In this study avenue, students will learn the practice and technique of creating highly finished landscape works, using references of the students choosing.

Your instructor will guide you and be on hand at every stage, from structuring your palette to suit your composition, to how to approach the process. You can choose the process based on the academic method of landscape painting, which is a similar method used by the great landscape painters, like Thomas Gainsborough. You can learn to use the comparative measurement technique, analyse the landscape, emphasising the use of value relationships as a correction method and learn how to effectively use a limited range of pigments.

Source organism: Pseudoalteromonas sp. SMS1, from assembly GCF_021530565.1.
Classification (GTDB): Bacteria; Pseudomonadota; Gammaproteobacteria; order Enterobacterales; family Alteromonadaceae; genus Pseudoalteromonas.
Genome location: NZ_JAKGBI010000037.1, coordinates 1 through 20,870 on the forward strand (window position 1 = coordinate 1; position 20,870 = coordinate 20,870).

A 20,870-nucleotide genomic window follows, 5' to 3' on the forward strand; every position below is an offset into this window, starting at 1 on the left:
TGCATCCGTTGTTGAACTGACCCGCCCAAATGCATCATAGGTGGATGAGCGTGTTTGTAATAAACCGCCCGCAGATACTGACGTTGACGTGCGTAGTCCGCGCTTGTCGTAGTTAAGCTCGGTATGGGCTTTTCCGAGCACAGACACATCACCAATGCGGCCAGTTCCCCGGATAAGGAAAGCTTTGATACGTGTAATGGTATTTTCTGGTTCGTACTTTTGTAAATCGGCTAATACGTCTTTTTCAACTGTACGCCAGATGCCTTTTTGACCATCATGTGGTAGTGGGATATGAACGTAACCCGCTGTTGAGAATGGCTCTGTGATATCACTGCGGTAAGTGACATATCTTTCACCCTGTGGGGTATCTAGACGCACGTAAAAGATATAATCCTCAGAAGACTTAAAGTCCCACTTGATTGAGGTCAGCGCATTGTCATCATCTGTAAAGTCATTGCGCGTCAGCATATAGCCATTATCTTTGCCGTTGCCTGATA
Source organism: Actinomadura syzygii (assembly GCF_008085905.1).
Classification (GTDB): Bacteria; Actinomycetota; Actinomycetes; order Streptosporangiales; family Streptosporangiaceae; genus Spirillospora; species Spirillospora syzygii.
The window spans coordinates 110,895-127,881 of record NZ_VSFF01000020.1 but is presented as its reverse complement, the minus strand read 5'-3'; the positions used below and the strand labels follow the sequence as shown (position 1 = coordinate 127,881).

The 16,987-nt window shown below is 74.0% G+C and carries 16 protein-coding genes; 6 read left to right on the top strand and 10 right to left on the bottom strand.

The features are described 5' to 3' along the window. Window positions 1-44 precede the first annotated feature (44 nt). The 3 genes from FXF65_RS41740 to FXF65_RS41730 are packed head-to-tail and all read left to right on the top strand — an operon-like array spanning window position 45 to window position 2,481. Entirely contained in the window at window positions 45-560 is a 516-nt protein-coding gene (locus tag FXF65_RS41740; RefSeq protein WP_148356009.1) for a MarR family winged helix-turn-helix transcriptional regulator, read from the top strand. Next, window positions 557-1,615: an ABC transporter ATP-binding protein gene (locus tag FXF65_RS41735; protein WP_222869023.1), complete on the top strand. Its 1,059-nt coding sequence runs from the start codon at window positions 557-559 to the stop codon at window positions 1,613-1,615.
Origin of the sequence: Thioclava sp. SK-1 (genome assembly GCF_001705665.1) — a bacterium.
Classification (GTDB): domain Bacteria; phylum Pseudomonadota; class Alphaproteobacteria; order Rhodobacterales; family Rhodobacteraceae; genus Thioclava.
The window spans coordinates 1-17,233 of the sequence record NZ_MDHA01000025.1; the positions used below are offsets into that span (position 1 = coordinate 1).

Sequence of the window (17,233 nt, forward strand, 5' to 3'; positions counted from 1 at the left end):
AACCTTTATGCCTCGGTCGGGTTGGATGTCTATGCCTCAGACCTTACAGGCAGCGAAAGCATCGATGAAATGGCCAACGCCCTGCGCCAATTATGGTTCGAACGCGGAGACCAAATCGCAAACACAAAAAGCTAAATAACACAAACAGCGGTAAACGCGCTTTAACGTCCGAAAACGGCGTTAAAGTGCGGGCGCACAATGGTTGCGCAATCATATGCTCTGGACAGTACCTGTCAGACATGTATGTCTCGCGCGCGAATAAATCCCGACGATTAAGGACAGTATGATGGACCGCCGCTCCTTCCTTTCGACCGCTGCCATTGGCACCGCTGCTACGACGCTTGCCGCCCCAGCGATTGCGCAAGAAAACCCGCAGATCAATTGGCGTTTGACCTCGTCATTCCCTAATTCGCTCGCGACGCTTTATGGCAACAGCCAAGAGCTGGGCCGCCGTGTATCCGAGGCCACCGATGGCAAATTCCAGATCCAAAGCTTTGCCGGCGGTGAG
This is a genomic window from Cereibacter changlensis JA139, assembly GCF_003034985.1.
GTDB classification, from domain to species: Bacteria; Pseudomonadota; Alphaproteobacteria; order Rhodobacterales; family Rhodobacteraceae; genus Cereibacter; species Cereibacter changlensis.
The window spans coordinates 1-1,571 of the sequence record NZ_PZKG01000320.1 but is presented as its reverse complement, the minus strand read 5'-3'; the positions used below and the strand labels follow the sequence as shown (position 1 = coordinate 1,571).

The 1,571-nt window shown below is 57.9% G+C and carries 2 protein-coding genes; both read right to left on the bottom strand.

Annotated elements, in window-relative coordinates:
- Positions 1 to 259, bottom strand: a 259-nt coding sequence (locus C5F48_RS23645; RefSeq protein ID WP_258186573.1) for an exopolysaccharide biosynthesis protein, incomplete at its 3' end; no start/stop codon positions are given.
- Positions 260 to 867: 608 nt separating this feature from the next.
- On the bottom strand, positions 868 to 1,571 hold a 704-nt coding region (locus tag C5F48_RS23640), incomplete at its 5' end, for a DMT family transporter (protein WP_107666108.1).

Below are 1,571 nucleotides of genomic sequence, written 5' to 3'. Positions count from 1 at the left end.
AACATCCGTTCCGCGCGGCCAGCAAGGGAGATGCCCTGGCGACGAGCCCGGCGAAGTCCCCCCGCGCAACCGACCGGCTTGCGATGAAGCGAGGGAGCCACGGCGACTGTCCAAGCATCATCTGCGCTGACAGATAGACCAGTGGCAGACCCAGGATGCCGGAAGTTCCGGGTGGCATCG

Learn how to interpret the poetry and beauty of nature.

Students can choose to study wildlife painting drawing, this can be through mastercopy or their own personal reference images. They will benefit from an in-depth analysis of their chosen subject and learn the intricacies of rendering fur and feathers. Texture and value arrangement are key concepts to wildlife painting, through your work you’ll gain a thorough understanding of both.



Students, in this study avenue, scholarly analyse and develop intricate compositions, through the arrangement of hue, light and spatiality.

Students can choose to incorporate direct and indirect painting methods to achieve highly realistic textures and forms through still life. You will learn a wide variety of essential painting techniques and materials all derived from age-old methods used by the masters. This is the one of the most effective exercises in which to study colour, texture and the illusion of three dimension.